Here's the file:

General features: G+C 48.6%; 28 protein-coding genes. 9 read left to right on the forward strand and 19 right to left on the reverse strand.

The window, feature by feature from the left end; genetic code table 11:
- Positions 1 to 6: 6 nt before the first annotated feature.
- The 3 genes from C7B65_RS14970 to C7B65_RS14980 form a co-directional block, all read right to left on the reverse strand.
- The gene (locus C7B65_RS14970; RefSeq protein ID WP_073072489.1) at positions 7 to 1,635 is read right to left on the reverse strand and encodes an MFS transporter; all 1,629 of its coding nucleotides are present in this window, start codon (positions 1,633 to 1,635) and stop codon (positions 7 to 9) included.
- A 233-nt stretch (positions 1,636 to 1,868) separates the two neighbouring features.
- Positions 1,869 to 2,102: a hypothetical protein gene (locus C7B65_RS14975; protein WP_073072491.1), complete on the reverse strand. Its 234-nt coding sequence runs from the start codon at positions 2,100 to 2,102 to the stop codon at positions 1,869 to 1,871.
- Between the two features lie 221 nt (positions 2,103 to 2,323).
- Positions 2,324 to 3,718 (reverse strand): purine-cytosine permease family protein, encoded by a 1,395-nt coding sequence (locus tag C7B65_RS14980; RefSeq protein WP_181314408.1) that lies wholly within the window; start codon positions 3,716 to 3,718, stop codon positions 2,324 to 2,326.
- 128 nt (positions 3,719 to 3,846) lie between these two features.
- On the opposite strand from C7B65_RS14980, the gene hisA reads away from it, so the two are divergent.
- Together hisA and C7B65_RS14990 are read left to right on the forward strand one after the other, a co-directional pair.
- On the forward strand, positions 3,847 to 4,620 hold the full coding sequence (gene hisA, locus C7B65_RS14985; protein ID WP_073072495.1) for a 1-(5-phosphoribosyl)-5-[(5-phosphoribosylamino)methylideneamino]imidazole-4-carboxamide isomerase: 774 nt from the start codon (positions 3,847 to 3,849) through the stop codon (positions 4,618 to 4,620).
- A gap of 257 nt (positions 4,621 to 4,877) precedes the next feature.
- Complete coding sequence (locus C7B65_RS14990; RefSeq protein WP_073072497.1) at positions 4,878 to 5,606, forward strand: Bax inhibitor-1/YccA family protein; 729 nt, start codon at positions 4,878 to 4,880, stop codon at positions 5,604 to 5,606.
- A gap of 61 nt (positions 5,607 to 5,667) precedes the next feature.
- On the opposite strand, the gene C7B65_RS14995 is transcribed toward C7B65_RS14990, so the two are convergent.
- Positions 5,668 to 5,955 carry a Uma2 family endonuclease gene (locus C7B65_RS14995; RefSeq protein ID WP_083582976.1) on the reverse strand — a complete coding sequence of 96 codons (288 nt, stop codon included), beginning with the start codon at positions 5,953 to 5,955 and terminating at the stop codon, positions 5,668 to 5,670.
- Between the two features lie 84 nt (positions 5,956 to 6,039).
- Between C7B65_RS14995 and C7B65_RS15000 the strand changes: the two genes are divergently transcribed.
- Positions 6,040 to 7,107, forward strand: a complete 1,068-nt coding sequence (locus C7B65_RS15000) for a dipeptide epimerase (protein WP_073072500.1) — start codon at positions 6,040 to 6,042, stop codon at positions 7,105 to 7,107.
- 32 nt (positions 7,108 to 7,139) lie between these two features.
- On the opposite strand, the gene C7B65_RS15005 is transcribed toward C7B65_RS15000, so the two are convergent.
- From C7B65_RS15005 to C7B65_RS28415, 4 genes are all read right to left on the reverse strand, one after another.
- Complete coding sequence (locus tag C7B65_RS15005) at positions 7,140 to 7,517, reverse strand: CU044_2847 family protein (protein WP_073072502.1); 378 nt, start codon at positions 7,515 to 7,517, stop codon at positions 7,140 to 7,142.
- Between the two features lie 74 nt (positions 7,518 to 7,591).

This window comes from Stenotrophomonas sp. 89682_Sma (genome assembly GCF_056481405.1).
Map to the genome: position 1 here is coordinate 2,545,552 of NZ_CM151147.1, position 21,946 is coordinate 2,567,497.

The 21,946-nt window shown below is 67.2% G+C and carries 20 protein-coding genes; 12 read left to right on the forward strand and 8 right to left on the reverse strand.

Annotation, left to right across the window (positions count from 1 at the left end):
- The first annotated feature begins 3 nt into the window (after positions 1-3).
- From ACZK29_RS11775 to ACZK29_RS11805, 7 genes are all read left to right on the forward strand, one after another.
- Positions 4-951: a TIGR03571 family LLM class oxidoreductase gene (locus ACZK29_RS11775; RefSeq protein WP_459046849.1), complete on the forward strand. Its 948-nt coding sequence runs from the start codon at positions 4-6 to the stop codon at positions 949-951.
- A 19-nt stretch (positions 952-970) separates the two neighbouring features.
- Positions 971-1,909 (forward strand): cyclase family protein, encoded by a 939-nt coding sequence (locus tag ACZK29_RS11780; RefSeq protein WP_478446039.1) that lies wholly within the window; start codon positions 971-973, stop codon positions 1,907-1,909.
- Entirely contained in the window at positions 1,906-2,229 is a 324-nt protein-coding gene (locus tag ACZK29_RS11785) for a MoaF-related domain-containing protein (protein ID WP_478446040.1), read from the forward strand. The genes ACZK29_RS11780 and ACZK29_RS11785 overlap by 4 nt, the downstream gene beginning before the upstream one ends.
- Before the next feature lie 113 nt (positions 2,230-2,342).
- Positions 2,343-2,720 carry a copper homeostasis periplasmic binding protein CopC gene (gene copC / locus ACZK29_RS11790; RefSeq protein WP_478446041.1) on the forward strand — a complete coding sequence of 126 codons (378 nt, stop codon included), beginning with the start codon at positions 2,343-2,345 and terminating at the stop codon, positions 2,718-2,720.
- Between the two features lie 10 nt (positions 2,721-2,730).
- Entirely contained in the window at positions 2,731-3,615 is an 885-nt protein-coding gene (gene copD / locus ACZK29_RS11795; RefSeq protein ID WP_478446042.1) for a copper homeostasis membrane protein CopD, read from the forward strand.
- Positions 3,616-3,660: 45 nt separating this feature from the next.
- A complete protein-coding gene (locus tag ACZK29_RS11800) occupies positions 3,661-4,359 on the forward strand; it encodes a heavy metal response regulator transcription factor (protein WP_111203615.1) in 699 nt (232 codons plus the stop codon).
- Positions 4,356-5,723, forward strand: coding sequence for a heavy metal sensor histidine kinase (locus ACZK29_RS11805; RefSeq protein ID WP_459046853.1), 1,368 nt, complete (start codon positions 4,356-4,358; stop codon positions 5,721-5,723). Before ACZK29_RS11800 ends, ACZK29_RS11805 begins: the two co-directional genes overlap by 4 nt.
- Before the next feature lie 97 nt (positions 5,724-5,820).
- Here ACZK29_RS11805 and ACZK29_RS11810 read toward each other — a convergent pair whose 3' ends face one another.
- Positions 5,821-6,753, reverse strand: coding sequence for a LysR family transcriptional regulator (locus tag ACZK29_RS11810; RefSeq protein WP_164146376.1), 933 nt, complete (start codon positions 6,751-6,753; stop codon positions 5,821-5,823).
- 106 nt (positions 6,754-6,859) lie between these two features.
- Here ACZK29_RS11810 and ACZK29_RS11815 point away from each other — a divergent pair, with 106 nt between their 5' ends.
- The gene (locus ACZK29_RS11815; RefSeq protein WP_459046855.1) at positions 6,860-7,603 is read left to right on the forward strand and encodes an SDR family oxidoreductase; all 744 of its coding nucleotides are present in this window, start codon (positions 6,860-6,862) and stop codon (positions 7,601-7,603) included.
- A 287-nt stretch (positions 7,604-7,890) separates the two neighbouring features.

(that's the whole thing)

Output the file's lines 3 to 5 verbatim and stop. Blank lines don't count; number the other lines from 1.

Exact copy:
- Positions 1 to 6: 6 nt before the first annotated feature.
- The 3 genes from C7B65_RS14970 to C7B65_RS14980 form a co-directional block, all read right to left on the reverse strand.
- The gene (locus C7B65_RS14970; RefSeq protein ID WP_073072489.1) at positions 7 to 1,635 is read right to left on the reverse strand and encodes an MFS transporter; all 1,629 of its coding nucleotides are present in this window, start codon (positions 1,633 to 1,635) and stop codon (positions 7 to 9) included.